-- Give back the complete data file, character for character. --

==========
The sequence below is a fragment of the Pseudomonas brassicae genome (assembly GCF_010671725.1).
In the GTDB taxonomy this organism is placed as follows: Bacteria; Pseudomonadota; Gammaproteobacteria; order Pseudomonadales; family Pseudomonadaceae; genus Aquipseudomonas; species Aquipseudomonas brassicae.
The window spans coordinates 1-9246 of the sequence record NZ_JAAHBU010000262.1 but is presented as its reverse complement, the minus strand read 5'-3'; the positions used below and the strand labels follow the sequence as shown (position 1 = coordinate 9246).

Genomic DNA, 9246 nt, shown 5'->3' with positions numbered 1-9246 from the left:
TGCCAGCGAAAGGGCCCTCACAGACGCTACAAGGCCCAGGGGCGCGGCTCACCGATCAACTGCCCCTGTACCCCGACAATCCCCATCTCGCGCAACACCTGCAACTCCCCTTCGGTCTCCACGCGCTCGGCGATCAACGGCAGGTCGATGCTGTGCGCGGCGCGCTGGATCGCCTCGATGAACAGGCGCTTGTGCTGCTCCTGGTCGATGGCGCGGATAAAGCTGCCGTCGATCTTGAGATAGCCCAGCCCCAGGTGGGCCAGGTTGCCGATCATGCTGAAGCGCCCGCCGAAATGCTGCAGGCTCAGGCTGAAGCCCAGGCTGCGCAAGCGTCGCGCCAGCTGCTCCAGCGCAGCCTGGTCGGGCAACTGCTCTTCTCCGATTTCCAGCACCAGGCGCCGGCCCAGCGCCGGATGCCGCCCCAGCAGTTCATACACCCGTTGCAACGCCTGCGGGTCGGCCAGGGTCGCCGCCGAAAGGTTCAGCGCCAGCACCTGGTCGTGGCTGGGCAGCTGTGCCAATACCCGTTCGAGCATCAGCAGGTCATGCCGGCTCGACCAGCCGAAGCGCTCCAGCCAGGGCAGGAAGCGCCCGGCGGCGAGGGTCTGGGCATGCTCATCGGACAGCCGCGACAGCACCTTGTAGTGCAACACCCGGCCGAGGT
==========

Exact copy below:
The sequence below is a fragment of the Pseudomonas brassicae genome (assembly GCF_010671725.1).
In the GTDB taxonomy this organism is placed as follows: Bacteria; Pseudomonadota; Gammaproteobacteria; order Pseudomonadales; family Pseudomonadaceae; genus Aquipseudomonas; species Aquipseudomonas brassicae.
The window spans coordinates 1-9246 of the sequence record NZ_JAAHBU010000262.1 but is presented as its reverse complement, the minus strand read 5'-3'; the positions used below and the strand labels follow the sequence as shown (position 1 = coordinate 9246).

Genomic DNA, 9246 nt, shown 5'->3' with positions numbered 1-9246 from the left:
TGCCAGCGAAAGGGCCCTCACAGACGCTACAAGGCCCAGGGGCGCGGCTCACCGATCAACTGCCCCTGTACCCCGACAATCCCCATCTCGCGCAACACCTGCAACTCCCCTTCGGTCTCCACGCGCTCGGCGATCAACGGCAGGTCGATGCTGTGCGCGGCGCGCTGGATCGCCTCGATGAACAGGCGCTTGTGCTGCTCCTGGTCGATGGCGCGGATAAAGCTGCCGTCGATCTTGAGATAGCCCAGCCCCAGGTGGGCCAGGTTGCCGATCATGCTGAAGCGCCCGCCGAAATGCTGCAGGCTCAGGCTGAAGCCCAGGCTGCGCAAGCGTCGCGCCAGCTGCTCCAGCGCAGCCTGGTCGGGCAACTGCTCTTCTCCGATTTCCAGCACCAGGCGCCGGCCCAGCGCCGGATGCCGCCCCAGCAGTTCATACACCCGTTGCAACGCCTGCGGGTCGGCCAGGGTCGCCGCCGAAAGGTTCAGCGCCAGCACCTGGTCGTGGCTGGGCAGCTGTGCCAATACCCGTTCGAGCATCAGCAGGTCATGCCGGCTCGACCAGCCGAAGCGCTCCAGCCAGGGCAGGAAGCGCCCGGCGGCGAGGGTCTGGGCATGCTCATCGGACAGCCGCGACAGCACCTTGTAGTGCAACACCCGGCCGAGGT